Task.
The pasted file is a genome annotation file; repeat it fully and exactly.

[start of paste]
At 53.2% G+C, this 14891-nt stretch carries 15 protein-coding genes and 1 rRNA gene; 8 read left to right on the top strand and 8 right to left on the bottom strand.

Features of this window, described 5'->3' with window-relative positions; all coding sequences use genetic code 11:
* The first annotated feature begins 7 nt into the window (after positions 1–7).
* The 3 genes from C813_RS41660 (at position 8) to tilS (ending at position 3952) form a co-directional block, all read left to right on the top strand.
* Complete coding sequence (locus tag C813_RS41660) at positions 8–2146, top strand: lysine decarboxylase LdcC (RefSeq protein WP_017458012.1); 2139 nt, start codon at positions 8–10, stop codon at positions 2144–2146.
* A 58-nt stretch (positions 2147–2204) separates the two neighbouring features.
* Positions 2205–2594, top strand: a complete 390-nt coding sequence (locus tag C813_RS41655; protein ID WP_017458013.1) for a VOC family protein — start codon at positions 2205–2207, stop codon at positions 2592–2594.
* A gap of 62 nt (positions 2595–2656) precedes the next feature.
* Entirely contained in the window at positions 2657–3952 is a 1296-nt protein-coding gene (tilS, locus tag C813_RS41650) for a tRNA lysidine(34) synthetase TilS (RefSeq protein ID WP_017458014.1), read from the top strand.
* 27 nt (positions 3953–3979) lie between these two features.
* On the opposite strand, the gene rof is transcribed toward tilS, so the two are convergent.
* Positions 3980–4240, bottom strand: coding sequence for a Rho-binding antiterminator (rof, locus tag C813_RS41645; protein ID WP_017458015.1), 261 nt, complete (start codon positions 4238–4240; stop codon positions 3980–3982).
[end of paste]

At 53.2% G+C, this 14891-nt stretch carries 15 protein-coding genes and 1 rRNA gene; 8 read left to right on the top strand and 8 right to left on the bottom strand.

Features of this window, described 5'->3' with window-relative positions; all coding sequences use genetic code 11:
* The first annotated feature begins 7 nt into the window (after positions 1–7).
* The 3 genes from C813_RS41660 (at position 8) to tilS (ending at position 3952) form a co-directional block, all read left to right on the top strand.
* Complete coding sequence (locus tag C813_RS41660) at positions 8–2146, top strand: lysine decarboxylase LdcC (RefSeq protein WP_017458012.1); 2139 nt, start codon at positions 8–10, stop codon at positions 2144–2146.
* A 58-nt stretch (positions 2147–2204) separates the two neighbouring features.
* Positions 2205–2594, top strand: a complete 390-nt coding sequence (locus tag C813_RS41655; protein ID WP_017458013.1) for a VOC family protein — start codon at positions 2205–2207, stop codon at positions 2592–2594.
* A gap of 62 nt (positions 2595–2656) precedes the next feature.
* Entirely contained in the window at positions 2657–3952 is a 1296-nt protein-coding gene (tilS, locus tag C813_RS41650) for a tRNA lysidine(34) synthetase TilS (RefSeq protein ID WP_017458014.1), read from the top strand.
* 27 nt (positions 3953–3979) lie between these two features.
* On the opposite strand, the gene rof is transcribed toward tilS, so the two are convergent.
* Positions 3980–4240, bottom strand: coding sequence for a Rho-binding antiterminator (rof, locus tag C813_RS41645; protein ID WP_017458015.1), 261 nt, complete (start codon positions 4238–4240; stop codon positions 3980–3982).